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What is it like to drive?

Let’s go on track first, and jump in a car wearing the heavy handed stripes of the Assetto Fiorano pack. I’m not convinced by it, because your £25,920 outlay only shaves 12kg from the 1,470kg dry weight (so around 1,600kg fully prepped), most of it the lightweight Lexan engine cover. The extra 10kg of front end downforce courtesy of small deflectors ahead of each front wheel is also completely by-the-by. The two main ‘benefits’ – if you think they are – are the fixed rate Multimatic dampers and the Michelin Cup 2R (instead of PS4S) tyres.

The 819bhp 296 GTB is potent enough to make mincemeat of a set of F1 super softs, let alone anything vaguely road legal. At Monteblanco the cars are generating so much force they’re pulling the surface apart and firing dust and chips out the back. The 296 leading me round sports a set of mudguards. My windscreen wears a protective film.

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Straight to ESC off, then?

Nope, we start in Race mode, and relish the brakes, the turn-in bite, the grip. It’s a car that really knows how to conduct itself on a circuit, through fast sweepers and slow hairpins. But the full fury of the power delivery is being contained by the electronics at the exits, so we switch to CT Off. Oh. My. God. Race was a protective cloak. Now things are really moving around, the tail wags on the way into corners, through them, and out the other side.

The stability is still on, but it’s nodding encouragement from a distance away. The front end is faithful and true, but the back is… mobile. But with control, with safety. It’ll only let the rear wheels get so far out of line, but it's a reminder that 819bhp makes for a very, very fast car. It'll do 0-62mph in 2.9secs, says Ferrari, 0-124mph in 7.3secs. Dizzying acceleration from that searing, soaring engine.

It's approachable though, making daft numbers and face-bending grip feel manageable and amusing. We have an absolute ball in it because it’s so biddable, dancing so precisely and predictably around. As a driver it goads you, teasing you to keep up, yelling encouragement when you do. The kind of car that makes you give yourself over to the dopamine rush.

The brakes are dazzling, not only for their power, but the way they manage the car. It’s a full brake by wire system, able to brake individual wheels, which makes it much more stable and predictable when you’re braking and turning at the same time. It also means the rear brakes are worked harder – so much so that Ferrari claims the stopping distance from 124mph has been cut by nine per cent. We can believe it. Rather than diving in on its nose, tail lifted, the 296 behaves like it’s been shoved down from above.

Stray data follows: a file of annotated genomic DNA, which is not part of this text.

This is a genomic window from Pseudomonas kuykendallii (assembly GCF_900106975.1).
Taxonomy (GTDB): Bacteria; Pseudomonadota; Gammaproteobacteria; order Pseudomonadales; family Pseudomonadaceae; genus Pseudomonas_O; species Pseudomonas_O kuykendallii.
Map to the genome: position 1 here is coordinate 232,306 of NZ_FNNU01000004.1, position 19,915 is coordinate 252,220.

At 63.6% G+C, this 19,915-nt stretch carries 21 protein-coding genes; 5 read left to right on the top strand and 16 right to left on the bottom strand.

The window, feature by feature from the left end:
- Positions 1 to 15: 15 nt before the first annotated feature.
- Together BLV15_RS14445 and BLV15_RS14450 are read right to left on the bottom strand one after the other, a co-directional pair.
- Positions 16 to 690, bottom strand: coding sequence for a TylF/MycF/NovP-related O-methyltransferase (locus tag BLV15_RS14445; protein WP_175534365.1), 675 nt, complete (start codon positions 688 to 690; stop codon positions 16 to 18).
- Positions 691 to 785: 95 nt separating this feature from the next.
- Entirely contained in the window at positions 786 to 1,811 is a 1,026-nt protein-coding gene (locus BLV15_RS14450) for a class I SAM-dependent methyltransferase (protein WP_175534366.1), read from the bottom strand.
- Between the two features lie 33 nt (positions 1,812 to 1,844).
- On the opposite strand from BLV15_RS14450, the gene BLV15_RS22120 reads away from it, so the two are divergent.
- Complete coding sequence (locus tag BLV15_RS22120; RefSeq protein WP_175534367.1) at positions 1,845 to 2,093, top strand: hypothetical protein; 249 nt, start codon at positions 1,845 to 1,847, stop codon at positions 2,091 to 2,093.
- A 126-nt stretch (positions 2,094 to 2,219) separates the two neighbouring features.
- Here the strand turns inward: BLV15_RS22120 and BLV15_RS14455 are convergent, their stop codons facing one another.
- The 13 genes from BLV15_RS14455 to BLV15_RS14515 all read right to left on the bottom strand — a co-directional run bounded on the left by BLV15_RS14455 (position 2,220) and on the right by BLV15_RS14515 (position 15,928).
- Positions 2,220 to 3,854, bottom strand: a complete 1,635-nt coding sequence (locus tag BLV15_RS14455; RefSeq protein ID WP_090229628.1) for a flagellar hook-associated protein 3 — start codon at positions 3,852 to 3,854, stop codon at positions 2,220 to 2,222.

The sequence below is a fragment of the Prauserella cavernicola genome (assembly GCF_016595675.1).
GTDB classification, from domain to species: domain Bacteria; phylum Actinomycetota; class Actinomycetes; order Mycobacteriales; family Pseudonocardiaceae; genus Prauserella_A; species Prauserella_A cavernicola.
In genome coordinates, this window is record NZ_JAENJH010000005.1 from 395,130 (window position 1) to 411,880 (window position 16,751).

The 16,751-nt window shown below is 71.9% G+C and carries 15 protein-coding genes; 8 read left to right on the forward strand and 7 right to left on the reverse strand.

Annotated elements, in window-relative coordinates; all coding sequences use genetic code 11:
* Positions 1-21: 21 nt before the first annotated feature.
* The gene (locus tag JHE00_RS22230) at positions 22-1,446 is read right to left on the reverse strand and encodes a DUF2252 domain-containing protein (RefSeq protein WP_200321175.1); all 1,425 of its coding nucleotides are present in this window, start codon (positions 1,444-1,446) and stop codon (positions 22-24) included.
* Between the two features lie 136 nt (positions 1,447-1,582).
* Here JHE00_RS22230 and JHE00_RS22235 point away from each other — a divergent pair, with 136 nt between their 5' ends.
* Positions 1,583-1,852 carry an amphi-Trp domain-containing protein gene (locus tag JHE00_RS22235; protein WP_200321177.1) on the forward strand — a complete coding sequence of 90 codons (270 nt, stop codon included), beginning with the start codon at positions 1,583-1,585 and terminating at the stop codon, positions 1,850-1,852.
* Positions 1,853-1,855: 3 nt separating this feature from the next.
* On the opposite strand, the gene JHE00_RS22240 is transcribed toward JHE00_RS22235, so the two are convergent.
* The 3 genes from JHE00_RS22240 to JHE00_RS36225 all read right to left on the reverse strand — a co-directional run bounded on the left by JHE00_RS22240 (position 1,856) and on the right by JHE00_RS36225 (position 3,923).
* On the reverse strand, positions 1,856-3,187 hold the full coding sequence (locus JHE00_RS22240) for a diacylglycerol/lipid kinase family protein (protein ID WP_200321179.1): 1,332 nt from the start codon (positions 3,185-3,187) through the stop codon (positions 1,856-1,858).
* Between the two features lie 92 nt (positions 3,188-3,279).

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How was it on road?

In more gentle use, you can detect that the brakes operate in miniscule chunks rather than one smooth progression. But it’s a tiny thing, actually more noticeable when you release pedal pressure than apply it. But we didn’t get on with the short-travel pedal in the SF90. We do here. Ferrari’s clearly moved the game on fast.

At the other end of the scale the 296 generates speed without effort. It’s by no means alone in that, but so often these days the engineering necessary to give cars that astonishing rapidity further distances the driver from the experience. Not here. This is both a simple and tactile car to drive.

Simplicity and tactility are mutually compatible of course, but rare bedfellows in the electrified age where the battery ‘n’ motor mechanics are easily understood, but the end result often fails dismally to connect on a human level. Well, assuming you judge satisfaction to be more than smoothness and silence. And as a hybrid the 296 GTB is mating two incompatible power sources: exploding petrol and pulsing electrons. Voluptuous power curve meets torque from zero. And yet in hybrid mode it’s impossible to spot the joins.

Ferrari has never done hybrid better?

Exactly. It’s just as smooth and capable in electric mode as the SF90 (although this has a conventional reverse gear, not electric), but the 4WD system in that does interfere, made you unsure about where exactly power is going, what it might do next. It’s a wheeled slingshot, but occasionally unpicks your trust.

Without the added complexity of 4WD, the 296 GTB is completely faithful. The same applied to the LaFerrari of course, but only by ensuring electricity was a token gesture there, a AAA thrown into the V12 bonfire. But here electricity plays more of a role, and the ability to silently, smoothly crawl around urban areas shouldn’t be underestimated.

Is it as immediate and convincing as a 458?

That was a real high point – and the last car that followed Ferrari’s traditional naming strategy: engine capacity followed by cylinders. This one does too… almost. It’s much closer to a 3.0 than a 2.9, but Peugeot might have had something to say about that.

Anyway, the 296 doesn’t quite have the stridency and manic top end fury of the 458’s nat-asp V8, but it does use the electronics and turbos to flatter the V6 rather than overwhelm it. Pedal response feels natural, the power curve is supported.

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